10 Common Spanish idioms you should know

There are a lot of Spanish idioms which are widely used in Spanish daily conversation. Some idioms are quite understandable when they’re translated directly without additional knowledge of cultural characteristics. But other Spanish idioms require further explanation.

Knowledge and appropriate usage of idioms distinguish a native-level speakers from an intermediate speaker. But unfortunately, most Spanish textbooks include some Spanish idioms, which are not commonly used in daily life. That’s why the best way to learn the real live language is learning with a native Spanish speaker. Our website can help you find qualified and experienced Spanish teachers, and take 1-on-1 private lessons at a time and place convenient for you.

In this article, we have prepared for you a list of the 10 most common Spanish idioms and expressions, with detailed descriptions and examples of their usage.

Matar dos pájaros de un tiro

It’s amazing how some idioms travel across cultures. “Matar dos pájaros de un tiro” is very similar to the English idiom “to hit two birds with one stone”, where there is also an almost identical phrase hitting two birds, but with the stone. It means to accomplish two things, or to get two things done at once.

Estamos en una situación muy favorable para matar dos pájaros de un tiro.
There is a very positive situation where we can kill two birds with one stone.

Cuento chino

If you hear this expression, it means that the interlocutor calls something “tales”, “idle talk” or even “fiction”. In English, the closest idiom would be “Chinese whispers”. Sometimes these “tales” may have some basis in fact, but it is usually impossible to track down their origins. By the way, the Spaniards even have a whole comedy show with that name.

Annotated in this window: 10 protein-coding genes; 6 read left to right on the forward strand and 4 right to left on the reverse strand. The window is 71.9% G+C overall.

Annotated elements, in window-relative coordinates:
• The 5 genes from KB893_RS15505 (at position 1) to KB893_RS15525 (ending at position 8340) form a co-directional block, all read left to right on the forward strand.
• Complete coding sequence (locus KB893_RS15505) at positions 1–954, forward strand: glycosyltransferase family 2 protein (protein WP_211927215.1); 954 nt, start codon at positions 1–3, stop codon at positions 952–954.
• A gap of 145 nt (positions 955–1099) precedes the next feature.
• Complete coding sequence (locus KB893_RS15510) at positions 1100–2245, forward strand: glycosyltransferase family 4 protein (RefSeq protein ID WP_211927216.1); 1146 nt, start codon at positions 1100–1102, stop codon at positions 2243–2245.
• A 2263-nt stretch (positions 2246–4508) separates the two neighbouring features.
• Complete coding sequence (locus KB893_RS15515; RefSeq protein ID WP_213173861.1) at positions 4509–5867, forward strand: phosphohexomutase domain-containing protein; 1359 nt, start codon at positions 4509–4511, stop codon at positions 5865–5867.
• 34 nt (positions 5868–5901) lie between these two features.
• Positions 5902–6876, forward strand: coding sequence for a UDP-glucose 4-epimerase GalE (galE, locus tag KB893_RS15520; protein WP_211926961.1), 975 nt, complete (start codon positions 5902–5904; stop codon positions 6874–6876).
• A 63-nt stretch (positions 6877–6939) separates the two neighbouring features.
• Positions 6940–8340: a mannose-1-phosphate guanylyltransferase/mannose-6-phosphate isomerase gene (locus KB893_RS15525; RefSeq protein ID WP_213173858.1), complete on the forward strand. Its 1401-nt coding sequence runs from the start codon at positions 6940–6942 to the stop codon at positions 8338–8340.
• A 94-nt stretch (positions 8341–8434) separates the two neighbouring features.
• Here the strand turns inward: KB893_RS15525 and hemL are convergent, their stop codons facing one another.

Lo de su boda es un cuento chino, no te lo tomes en serio.
Her wedding is a Chinese whisper, don’t take it seriously.

Lo llaman el cuento chino del ocupa, que… no es del todo mentira.
They’re calling it a tall tale of an illegal squatter, which isn’t entirely untrue.

Estar hecho un ají

This Spanish idiom literally means “to be made into a chili pepper” and in English it would translate to “to be hopping mad”.

How would you describe yourself when you are angry? And not even just a little, but very, very angry. It begins to seem that you are literally burning from the inside. The Spaniards compared this feeling with a person, who accidentally swallowed a portion of chili. So use “Estar hecho un ají” when you are overwhelmed with anger that cannot be contained and is about to burst out.

Por qué estás hecho un ají?
Solamente estaba hablando con una amiga.
Why are you hopping mad?
I was just talking with my my girlfriend.

Echar agua al mar

It means “to throw water into the sea” or “to do useless, pointless things”.

Comenzar a estudiar ahora es como echar agua al mar.
Starting studying now is totally useless.

Hablar por los codos

Translates as “to speak with elbows”, but means “to talk non – stop”. In English, it’s the same with the idiom “to talk the pants off somebody”. It is used to describe a talkative person.

Hablaron todos hasta por los codos.
They all talked until they were blue in the face.

Tomarse a pecho

It means taking seriously a situation which is not so serious. In English, this idiom will sound like “to take something to heart”.